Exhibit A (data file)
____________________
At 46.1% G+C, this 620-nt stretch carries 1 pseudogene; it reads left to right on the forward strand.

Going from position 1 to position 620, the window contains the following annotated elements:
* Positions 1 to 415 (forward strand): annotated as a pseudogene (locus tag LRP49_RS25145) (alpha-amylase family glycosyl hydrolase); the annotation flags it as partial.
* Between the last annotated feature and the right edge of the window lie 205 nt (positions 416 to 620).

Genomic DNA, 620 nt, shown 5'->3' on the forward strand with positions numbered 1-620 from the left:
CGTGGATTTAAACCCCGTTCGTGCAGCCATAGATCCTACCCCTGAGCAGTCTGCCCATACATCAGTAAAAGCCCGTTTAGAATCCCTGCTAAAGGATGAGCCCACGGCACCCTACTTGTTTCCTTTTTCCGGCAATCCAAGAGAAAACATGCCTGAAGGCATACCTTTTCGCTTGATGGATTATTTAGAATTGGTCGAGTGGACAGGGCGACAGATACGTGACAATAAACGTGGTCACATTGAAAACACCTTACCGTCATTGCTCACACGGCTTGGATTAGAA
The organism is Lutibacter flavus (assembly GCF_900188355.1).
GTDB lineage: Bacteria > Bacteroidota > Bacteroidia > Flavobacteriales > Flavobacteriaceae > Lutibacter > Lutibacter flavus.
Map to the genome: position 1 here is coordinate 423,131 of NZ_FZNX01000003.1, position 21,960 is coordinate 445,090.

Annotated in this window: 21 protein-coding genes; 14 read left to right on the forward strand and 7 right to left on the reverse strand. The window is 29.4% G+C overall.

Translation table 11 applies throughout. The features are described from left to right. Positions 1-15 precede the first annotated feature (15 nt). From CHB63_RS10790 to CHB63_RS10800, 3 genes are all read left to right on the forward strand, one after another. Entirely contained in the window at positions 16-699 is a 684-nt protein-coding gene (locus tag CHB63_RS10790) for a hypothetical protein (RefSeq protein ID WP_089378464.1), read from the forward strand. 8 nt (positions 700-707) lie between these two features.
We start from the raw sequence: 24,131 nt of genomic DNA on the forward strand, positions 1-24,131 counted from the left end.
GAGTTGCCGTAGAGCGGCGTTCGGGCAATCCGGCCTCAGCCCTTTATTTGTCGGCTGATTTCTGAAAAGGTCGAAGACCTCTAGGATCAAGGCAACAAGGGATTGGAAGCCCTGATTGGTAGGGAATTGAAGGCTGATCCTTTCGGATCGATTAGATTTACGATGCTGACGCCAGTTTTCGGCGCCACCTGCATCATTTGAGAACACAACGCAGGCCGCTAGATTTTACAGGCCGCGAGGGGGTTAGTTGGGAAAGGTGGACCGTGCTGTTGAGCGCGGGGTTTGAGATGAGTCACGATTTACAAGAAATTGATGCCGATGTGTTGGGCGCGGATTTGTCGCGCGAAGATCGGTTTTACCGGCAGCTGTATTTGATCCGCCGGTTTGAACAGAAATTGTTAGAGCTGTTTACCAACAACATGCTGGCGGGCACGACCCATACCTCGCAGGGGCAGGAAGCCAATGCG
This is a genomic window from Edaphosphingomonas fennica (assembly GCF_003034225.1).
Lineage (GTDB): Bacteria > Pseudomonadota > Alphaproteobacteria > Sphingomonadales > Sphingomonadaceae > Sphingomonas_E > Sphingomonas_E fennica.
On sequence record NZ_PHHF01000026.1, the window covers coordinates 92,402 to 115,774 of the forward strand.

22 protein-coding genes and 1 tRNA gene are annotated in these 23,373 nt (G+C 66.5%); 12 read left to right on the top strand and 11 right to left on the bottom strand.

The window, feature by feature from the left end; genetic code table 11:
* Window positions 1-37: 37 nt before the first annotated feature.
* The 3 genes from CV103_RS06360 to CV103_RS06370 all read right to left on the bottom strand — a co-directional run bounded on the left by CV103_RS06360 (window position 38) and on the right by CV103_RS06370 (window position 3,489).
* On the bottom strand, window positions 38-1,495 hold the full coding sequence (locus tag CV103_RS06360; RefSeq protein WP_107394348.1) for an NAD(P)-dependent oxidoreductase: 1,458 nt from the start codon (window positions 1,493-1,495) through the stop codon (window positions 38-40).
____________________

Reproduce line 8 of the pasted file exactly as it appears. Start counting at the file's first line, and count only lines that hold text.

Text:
GTDB lineage: Bacteria > Bacteroidota > Bacteroidia > Flavobacteriales > Flavobacteriaceae > Lutibacter > Lutibacter flavus.